As another New Year kicks off, it’s worth taking a look around at what’s being said about this crazy industry we call publishing. For many of us, it’s the data that matters: the most popular sites for readers, the titles they’re buying, which genres are ‘hot’ (and is there a snowball’s chance in hell we could bang out 50k words before that genre goes cold?). However much we may dislike marketing our books, we need to decide where they should be, what the ideal price point is, and many more variables which could see a few more copies downloaded.
So what might this year hold? If you can make it through the hyperbole, a good place to start is Ten Bold Predictions for 2014. Yes, last year was the best ever, except that now the price of eBooks is “plummeting”. Good news for readers, but if the mainstreams are finally bringing eBook prices down to what Independent Authors have been selling them at for a while, where does that leave the latter? Another telltale factoid is that “ebook revenue has tapered off”, which also supports the suggestion that mainstreams now understand they’ve milked the eBook market as much as they can. The problem for Independent Authors is that it removes a fundamental selling point: that our ebooks were cheaper.
An interesting perspective, and much useful information, is to be had in this article by Paul Jarvis. He describes his own experiences with using Indie sites to sell his books, and talks about publishing a book on Amazon as though it were a bit of a chore: “It took 12 hours [for his book to be on sale] which isn’t bad… Basically, there’s a lot of waiting for Amazon…” I found Jarvis’s use of Indie sites to sell his books to be a refreshing change, given that in my experience, Amazon is the number one place where a book has to be available.
However, as someone very famous whose name I can’t recall right now said: “There are lies, damn lies, and statistics.” All of those percentages and numbers are only going to tell so much of the story. On the other side of the publishing coin, it can appear that the more things change, the more they stay the same. In this article on The Guardian, which could’ve been published at any time over the last 150 years, London’s literati are given free rein to extol those books of 2013 which they’d wished had done better. The comments below this article tell their own story.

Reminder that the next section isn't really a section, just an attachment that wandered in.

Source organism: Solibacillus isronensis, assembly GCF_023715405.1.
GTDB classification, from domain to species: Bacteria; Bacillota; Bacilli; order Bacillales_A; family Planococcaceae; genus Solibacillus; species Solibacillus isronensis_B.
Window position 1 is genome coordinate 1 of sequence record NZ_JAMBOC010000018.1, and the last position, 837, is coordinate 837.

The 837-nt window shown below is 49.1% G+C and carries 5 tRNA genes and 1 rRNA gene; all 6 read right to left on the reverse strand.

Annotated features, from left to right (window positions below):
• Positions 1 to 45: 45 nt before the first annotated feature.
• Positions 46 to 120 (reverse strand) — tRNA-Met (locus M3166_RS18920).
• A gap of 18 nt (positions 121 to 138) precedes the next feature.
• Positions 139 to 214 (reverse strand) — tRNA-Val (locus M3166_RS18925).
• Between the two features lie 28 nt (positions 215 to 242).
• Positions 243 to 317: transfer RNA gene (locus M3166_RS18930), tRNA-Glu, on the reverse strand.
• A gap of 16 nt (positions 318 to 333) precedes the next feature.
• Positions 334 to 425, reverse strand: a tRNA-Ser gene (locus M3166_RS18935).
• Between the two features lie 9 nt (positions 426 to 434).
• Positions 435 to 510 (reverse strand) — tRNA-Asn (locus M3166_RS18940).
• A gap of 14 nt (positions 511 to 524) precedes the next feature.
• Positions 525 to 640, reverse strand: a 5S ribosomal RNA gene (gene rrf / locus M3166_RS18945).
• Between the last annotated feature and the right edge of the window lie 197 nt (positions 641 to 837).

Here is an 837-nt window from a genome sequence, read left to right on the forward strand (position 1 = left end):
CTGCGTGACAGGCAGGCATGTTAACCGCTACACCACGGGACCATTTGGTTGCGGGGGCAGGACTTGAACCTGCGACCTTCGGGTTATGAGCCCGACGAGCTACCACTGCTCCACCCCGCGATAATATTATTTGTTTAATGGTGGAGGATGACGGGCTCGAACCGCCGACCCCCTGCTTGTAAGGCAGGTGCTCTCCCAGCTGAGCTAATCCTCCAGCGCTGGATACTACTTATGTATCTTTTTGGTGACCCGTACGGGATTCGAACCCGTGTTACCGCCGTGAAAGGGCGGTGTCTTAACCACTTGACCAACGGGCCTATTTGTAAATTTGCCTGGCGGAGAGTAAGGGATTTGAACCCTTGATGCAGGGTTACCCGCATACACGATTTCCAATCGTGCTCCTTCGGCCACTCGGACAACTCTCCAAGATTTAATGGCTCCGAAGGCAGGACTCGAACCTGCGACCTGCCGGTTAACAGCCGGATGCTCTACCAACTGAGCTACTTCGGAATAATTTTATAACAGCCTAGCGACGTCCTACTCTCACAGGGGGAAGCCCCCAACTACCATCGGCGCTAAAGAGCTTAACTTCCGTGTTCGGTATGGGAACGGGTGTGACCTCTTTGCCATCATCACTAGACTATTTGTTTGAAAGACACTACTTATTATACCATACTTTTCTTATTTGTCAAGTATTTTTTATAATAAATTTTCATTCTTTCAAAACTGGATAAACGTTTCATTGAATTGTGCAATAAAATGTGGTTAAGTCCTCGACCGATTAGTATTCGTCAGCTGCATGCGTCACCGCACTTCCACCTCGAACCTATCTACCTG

Worryingly, it seems that several years into this publishing revolution, many readers still need a mainstream’s “seal of approval” before they’ll give a new author a try. Perhaps they’ve been burned by a poor-quality Indie book, or perhaps they believe everything they read in the papers – that Indie books are only written by hacks. Many readers still don’t stop to question the true value of that “seal of approval”; they don’t believe that an Indie book can pack a punch more powerful than a traditionally published book. Worse, too many readers still don’t see the injustice: that when they buy mainstream, only 7% of what they pay gets back to the author – the actual creator of the work, while a large portion of the remainder goes to keeping the literati in their plush offices and agreeable second homes in the south of France.
So perhaps the most important perspective hasn’t really changed: the reader’s. Independent Authors still need to keep in mind the driving necessity to convert as many readers as possible to our cause. Once a reader has been pleasantly surprised by an Indie book, then their perspective will change; then they’ll reach the conclusions we reached years ago. There are a lot of readers out there, so it may take a while. But we’ll get there, one reader at a time.